ISLAMABAD: Authorities in Islamabad are highly concerned over news reports of kickbacks and bribes in the $6 billion liquefied natural gas (LNG) scandal in Nigeria and a lawsuit against former US vice-president Dick Cheney, because some quarters are interested in awarding a $20 billion LNG contract to the same consortium led by the Carlyle group owned by Cheney, reliable sources told The Express Tribune.
The consortium also includes a company owned by a cousin of French President Nicolas Sarkozy.
Highly-placed sources said that authorities concerned are seriously considering the likelihood of bribes and kickbacks in the multi-billion-dollar contract, which the petroleum ministry is insistent on awarding to a French company which did not even take part in the bidding process.
Interestingly, kickbacks amounting to $180 million were said to have been paid in the Nigerian deal.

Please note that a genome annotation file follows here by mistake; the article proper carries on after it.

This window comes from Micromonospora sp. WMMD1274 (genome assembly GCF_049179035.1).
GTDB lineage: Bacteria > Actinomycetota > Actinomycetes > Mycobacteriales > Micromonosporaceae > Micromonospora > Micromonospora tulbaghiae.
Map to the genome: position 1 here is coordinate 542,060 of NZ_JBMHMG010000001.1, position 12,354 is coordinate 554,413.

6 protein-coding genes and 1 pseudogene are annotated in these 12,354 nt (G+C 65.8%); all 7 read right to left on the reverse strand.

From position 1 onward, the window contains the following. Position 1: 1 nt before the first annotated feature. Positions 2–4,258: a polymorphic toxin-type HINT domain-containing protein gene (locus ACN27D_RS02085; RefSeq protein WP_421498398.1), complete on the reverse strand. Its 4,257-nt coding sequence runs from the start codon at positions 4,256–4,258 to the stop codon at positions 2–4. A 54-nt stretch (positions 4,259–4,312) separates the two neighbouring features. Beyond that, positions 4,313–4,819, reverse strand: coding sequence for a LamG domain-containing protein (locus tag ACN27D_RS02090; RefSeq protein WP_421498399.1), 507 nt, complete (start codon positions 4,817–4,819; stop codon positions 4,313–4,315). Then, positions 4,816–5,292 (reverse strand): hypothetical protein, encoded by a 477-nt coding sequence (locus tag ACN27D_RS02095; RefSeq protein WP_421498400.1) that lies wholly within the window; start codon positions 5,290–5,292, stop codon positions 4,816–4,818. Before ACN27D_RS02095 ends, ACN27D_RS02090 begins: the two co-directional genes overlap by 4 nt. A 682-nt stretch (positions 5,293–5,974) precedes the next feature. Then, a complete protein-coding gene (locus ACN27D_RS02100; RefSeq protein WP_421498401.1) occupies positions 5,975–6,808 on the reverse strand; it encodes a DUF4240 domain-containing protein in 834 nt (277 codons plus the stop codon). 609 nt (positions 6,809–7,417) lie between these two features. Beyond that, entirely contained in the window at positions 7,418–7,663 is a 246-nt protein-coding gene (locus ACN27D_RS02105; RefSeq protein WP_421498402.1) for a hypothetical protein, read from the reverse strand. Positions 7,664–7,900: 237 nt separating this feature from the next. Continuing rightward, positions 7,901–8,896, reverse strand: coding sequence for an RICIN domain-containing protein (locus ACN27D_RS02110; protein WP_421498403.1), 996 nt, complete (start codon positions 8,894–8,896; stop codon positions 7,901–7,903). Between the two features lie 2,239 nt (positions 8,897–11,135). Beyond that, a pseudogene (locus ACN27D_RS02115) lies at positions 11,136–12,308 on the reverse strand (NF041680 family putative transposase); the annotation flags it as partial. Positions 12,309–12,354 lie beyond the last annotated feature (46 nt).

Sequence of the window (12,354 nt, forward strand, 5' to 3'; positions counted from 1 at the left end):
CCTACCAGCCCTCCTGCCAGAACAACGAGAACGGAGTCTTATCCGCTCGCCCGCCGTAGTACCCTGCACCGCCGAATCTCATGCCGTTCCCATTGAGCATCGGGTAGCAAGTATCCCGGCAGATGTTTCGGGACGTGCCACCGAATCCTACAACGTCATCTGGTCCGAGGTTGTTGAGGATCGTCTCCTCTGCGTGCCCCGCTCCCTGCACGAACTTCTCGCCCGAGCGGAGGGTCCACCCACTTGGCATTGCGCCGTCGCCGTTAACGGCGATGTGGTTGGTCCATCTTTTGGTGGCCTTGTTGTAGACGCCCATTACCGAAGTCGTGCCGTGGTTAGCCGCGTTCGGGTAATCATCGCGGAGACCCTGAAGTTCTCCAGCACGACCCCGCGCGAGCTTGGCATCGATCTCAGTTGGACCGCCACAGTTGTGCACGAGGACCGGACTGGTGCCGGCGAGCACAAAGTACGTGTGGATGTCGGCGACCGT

However, the law ministry is strictly opposing assigning this contract to the said company with a bad reputation.
Former US presidents – elder and younger Bush – are also partners in the consortium.
The Economic Coordination Committee of the cabinet will take a final decision on the deal next week. A decision is being awaited since April this year. The law ministry wants this contract to be awarded in a transparent manner. On the other hand, authorities in the ministry of petroleum have been dispatching the same summary for the past nine months.
Earlier, the summary could not be approved after the intervention of the Supreme Court when the then finance minister Shaukat Tareen wrote a letter to the apex court, complaining that the petroleum ministry had tried to deceive him on this matter.
The start of the litigation process against Dick Cheney’s company in Nigeria is supporting the idea that since it bribes the authorities all over the world, it is impossible for authorities in Pakistan to have foregone lucrative offers of substantial kickbacks.
A government functionary wondered if $180 million were paid in kickbacks in the $6 billion contract, how much would have been offered in lieu of the $20 billion contract.
The Carlyle group also seems to be interested in securing the deal with the active support of some elements in the petroleum ministry.
Published in The Express Tribune, December 26th, 2010.
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